Exactly half of the emails I got accused me of trying to stop Charles from talking, or of trying to shut down his site, or of denying him his right to free speech. My response to all of those allegations is to invite any reader of his site to frequent any of the numerous threads in which I stated my true goal, which is to do justice to the noble cause of exposing extremist corruption of Islam for the evil it is, free from the taint of bigotry which would cause the valid points made to be dismissed as the rantings of a different bunch of extremists.

Twenty of the emails accused me of being anti-semitic, which is a fiction that’s entirely made up. Two of them made specific reference to a document called the Protocols of the Elders of Zion, which is apparently a bogus screed venerated by anti-semites as "evidence" of a vast Jewish conspiracy. I found that up while trying to figure out what charge, exactly, I was defending myself against. If the charges weren’t so grave, it would be almost amusing. As a true-blue member of the New York City liberal media, and having spent years working with and in the entertainment industry, I thought I’d heard every manner of bizarre conspiracy theory about Jews and the media. The creation of an anti-semitic media conspiracy theory is at least a novel bit of hateful lying.

Massing the Troops

There’s lots more foolishness, of course. I think all but 15 or so used variations on my first name that ceased being clever when I turned twelve years old. Yes, yes, my first name looks like "Anal". Knock yourself out, fellas. Even the people who think I’m wrong about Charles and LGF find that "joke" tiring. There was one arguable death threat, saying that I deserved the fate that had befallen the victims of the suicide attack on the Israeli bus. There were a few funny ones, mostly unintentional, that had such execrable grammar and spelling that I couldn’t fully decipher what particular evil the senders were ascribing to me.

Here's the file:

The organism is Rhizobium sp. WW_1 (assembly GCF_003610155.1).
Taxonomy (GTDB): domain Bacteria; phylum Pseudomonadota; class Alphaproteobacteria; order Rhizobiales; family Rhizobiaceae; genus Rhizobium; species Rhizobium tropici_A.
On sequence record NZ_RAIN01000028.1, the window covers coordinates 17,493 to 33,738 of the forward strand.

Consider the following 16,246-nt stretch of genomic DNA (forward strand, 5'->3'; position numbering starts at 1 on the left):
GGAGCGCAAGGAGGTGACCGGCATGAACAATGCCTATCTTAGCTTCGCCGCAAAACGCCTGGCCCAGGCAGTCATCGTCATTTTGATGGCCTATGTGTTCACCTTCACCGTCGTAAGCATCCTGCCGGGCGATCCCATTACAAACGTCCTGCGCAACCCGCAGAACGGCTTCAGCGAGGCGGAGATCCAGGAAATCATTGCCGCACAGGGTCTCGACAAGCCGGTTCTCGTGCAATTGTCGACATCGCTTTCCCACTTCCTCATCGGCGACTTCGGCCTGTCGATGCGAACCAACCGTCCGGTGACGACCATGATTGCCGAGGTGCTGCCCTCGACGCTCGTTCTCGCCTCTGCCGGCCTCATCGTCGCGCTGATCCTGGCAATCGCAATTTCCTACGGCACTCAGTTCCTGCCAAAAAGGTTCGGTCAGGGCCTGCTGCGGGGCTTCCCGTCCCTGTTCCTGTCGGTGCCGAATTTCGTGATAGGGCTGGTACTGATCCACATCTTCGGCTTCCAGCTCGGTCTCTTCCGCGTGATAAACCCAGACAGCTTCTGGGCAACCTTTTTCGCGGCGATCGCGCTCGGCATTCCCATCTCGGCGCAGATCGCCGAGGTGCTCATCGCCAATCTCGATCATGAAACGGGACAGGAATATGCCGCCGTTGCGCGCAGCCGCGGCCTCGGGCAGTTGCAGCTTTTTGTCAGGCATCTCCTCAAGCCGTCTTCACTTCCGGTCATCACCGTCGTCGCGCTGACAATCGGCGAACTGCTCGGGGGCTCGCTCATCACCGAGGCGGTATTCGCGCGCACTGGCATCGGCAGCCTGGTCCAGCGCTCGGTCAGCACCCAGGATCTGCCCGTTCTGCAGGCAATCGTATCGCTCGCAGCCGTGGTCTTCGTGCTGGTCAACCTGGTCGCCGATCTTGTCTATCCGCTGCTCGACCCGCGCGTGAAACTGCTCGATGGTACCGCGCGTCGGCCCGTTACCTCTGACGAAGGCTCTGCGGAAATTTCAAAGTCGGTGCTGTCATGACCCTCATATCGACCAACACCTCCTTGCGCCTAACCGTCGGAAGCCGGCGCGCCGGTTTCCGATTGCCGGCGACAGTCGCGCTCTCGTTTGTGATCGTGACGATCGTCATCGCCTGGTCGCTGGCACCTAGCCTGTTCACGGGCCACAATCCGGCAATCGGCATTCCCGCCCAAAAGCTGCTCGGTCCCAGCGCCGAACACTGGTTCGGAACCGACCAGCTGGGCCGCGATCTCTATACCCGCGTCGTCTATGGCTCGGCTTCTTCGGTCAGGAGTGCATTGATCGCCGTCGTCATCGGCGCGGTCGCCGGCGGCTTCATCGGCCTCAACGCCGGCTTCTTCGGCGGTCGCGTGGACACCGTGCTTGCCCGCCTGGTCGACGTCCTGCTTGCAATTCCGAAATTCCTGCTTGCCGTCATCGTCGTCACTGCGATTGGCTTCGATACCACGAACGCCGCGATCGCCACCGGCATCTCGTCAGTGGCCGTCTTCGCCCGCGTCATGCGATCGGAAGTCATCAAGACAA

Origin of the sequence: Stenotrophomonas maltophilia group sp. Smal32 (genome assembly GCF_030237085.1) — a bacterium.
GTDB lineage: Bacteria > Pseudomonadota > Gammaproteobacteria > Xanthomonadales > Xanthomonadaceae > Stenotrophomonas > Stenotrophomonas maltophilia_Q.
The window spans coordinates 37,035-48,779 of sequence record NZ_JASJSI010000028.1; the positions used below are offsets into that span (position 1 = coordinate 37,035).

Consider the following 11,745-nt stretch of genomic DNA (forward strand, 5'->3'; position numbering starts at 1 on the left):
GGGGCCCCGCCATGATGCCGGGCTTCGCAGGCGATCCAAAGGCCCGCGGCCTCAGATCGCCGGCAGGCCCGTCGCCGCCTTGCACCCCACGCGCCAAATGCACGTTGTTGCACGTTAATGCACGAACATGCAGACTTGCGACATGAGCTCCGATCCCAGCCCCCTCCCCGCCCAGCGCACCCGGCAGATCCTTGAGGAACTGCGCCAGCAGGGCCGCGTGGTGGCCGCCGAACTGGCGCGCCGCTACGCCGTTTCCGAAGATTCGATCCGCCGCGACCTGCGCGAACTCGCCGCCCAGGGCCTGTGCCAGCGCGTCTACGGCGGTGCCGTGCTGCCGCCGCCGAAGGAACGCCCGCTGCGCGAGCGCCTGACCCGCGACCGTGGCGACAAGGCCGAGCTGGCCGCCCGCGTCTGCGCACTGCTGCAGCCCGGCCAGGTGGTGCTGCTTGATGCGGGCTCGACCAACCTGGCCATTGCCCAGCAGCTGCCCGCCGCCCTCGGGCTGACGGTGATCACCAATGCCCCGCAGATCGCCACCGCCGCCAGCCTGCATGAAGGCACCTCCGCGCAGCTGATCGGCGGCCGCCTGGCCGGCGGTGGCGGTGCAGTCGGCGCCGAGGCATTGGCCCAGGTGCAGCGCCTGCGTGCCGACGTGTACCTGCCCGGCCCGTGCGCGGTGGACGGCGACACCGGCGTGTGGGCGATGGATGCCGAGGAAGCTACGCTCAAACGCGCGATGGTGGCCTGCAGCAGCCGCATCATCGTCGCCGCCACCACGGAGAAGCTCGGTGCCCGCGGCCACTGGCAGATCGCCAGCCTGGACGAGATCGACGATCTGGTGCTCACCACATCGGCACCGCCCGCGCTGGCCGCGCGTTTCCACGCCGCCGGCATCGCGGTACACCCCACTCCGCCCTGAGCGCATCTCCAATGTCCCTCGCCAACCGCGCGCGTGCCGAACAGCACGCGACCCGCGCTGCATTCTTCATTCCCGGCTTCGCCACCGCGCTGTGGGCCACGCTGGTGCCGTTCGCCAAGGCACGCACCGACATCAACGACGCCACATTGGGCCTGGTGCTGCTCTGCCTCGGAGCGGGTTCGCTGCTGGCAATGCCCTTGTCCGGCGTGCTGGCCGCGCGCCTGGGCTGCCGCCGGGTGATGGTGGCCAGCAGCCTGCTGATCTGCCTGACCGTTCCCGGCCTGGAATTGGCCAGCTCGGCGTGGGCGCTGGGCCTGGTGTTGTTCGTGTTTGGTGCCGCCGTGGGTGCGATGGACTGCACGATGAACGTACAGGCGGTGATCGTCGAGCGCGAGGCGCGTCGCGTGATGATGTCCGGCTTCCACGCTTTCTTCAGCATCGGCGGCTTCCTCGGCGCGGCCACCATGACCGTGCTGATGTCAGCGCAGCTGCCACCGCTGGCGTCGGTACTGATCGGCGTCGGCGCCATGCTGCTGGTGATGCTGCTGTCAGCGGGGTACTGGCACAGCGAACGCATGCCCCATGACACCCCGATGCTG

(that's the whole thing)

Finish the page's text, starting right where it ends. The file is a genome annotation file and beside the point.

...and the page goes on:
And then there were the 25 that maligned Muslims or Islam by name, without distinguishing between the several thousand evil muslims who pervert the religion and the millions who live peacably around the world.

"LGF is right on for exposing Muslims for what they are, murdering fanatics." "Jews aren’t a bunch of murderers: musilms [sic] are." "the islamofascists want to kill you, too." and on and on. A token few went the extra mile and made sure to mention other evils like gays, "black rapper muslims", and my personal favorite, "all the non-whites trying to poisin [sic] america with lefty bullshit."